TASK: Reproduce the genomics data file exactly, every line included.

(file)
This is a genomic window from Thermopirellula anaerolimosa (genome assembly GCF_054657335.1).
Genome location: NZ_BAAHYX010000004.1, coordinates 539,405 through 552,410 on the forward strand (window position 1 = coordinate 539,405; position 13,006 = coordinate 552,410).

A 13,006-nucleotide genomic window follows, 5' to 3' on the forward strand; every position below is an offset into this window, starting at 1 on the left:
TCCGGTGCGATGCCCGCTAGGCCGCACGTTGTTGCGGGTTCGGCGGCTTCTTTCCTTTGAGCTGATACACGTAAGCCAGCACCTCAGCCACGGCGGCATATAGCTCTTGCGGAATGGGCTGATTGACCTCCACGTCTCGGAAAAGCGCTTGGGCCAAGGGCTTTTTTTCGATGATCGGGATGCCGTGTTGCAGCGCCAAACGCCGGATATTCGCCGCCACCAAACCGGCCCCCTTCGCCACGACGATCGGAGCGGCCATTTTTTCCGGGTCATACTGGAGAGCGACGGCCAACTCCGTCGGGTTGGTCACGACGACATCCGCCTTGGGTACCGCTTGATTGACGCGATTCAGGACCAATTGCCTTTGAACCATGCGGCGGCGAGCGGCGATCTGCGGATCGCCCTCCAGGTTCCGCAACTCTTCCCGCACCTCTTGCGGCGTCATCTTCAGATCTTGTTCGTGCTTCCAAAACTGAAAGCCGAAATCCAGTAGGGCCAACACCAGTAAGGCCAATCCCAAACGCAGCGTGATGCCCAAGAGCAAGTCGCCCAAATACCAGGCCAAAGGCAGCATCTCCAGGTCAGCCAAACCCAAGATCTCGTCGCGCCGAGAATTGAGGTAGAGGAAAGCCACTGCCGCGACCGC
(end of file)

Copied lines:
This is a genomic window from Thermopirellula anaerolimosa (genome assembly GCF_054657335.1).
Genome location: NZ_BAAHYX010000004.1, coordinates 539,405 through 552,410 on the forward strand (window position 1 = coordinate 539,405; position 13,006 = coordinate 552,410).

A 13,006-nucleotide genomic window follows, 5' to 3' on the forward strand; every position below is an offset into this window, starting at 1 on the left:
TCCGGTGCGATGCCCGCTAGGCCGCACGTTGTTGCGGGTTCGGCGGCTTCTTTCCTTTGAGCTGATACACGTAAGCCAGCACCTCAGCCACGGCGGCATATAGCTCTTGCGGAATGGGCTGATTGACCTCCACGTCTCGGAAAAGCGCTTGGGCCAAGGGCTTTTTTTCGATGATCGGGATGCCGTGTTGCAGCGCCAAACGCCGGATATTCGCCGCCACCAAACCGGCCCCCTTCGCCACGACGATCGGAGCGGCCATTTTTTCCGGGTCATACTGGAGAGCGACGGCCAACTCCGTCGGGTTGGTCACGACGACATCCGCCTTGGGTACCGCTTGATTGACGCGATTCAGGACCAATTGCCTTTGAACCATGCGGCGGCGAGCGGCGATCTGCGGATCGCCCTCCAGGTTCCGCAACTCTTCCCGCACCTCTTGCGGCGTCATCTTCAGATCTTGTTCGTGCTTCCAAAACTGAAAGCCGAAATCCAGTAGGGCCAACACCAGTAAGGCCAATCCCAAACGCAGCGTGATGCCCAAGAGCAAGTCGCCCAAATACCAGGCCAAAGGCAGCATCTCCAGGTCAGCCAAACCCAAGATCTCGTCGCGCCGAGAATTGAGGTAGAGGAAAGCCACTGCCGCGACCGC